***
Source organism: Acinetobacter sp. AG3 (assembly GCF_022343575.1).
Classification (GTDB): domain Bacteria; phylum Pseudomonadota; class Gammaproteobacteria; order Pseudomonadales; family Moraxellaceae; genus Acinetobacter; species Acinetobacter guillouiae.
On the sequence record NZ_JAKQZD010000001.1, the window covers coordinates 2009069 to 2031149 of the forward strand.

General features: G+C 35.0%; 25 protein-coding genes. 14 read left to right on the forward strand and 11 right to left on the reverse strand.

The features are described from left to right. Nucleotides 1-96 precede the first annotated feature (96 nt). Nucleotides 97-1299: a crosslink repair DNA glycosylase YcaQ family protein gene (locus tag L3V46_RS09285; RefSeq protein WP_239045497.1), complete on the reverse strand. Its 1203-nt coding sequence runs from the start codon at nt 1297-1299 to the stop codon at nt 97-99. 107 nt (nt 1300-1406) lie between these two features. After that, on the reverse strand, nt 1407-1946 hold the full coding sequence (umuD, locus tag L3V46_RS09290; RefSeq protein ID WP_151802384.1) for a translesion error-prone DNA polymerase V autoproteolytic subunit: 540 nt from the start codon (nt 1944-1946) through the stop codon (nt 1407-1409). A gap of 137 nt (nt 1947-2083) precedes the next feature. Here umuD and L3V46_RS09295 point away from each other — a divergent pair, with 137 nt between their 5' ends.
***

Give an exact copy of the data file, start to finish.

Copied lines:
Source organism: Acinetobacter sp. AG3 (assembly GCF_022343575.1).
Classification (GTDB): domain Bacteria; phylum Pseudomonadota; class Gammaproteobacteria; order Pseudomonadales; family Moraxellaceae; genus Acinetobacter; species Acinetobacter guillouiae.
On the sequence record NZ_JAKQZD010000001.1, the window covers coordinates 2009069 to 2031149 of the forward strand.

General features: G+C 35.0%; 25 protein-coding genes. 14 read left to right on the forward strand and 11 right to left on the reverse strand.

The features are described from left to right. Nucleotides 1-96 precede the first annotated feature (96 nt). Nucleotides 97-1299: a crosslink repair DNA glycosylase YcaQ family protein gene (locus tag L3V46_RS09285; RefSeq protein WP_239045497.1), complete on the reverse strand. Its 1203-nt coding sequence runs from the start codon at nt 1297-1299 to the stop codon at nt 97-99. 107 nt (nt 1300-1406) lie between these two features. After that, on the reverse strand, nt 1407-1946 hold the full coding sequence (umuD, locus tag L3V46_RS09290; RefSeq protein ID WP_151802384.1) for a translesion error-prone DNA polymerase V autoproteolytic subunit: 540 nt from the start codon (nt 1944-1946) through the stop codon (nt 1407-1409). A gap of 137 nt (nt 1947-2083) precedes the next feature. Here umuD and L3V46_RS09295 point away from each other — a divergent pair, with 137 nt between their 5' ends.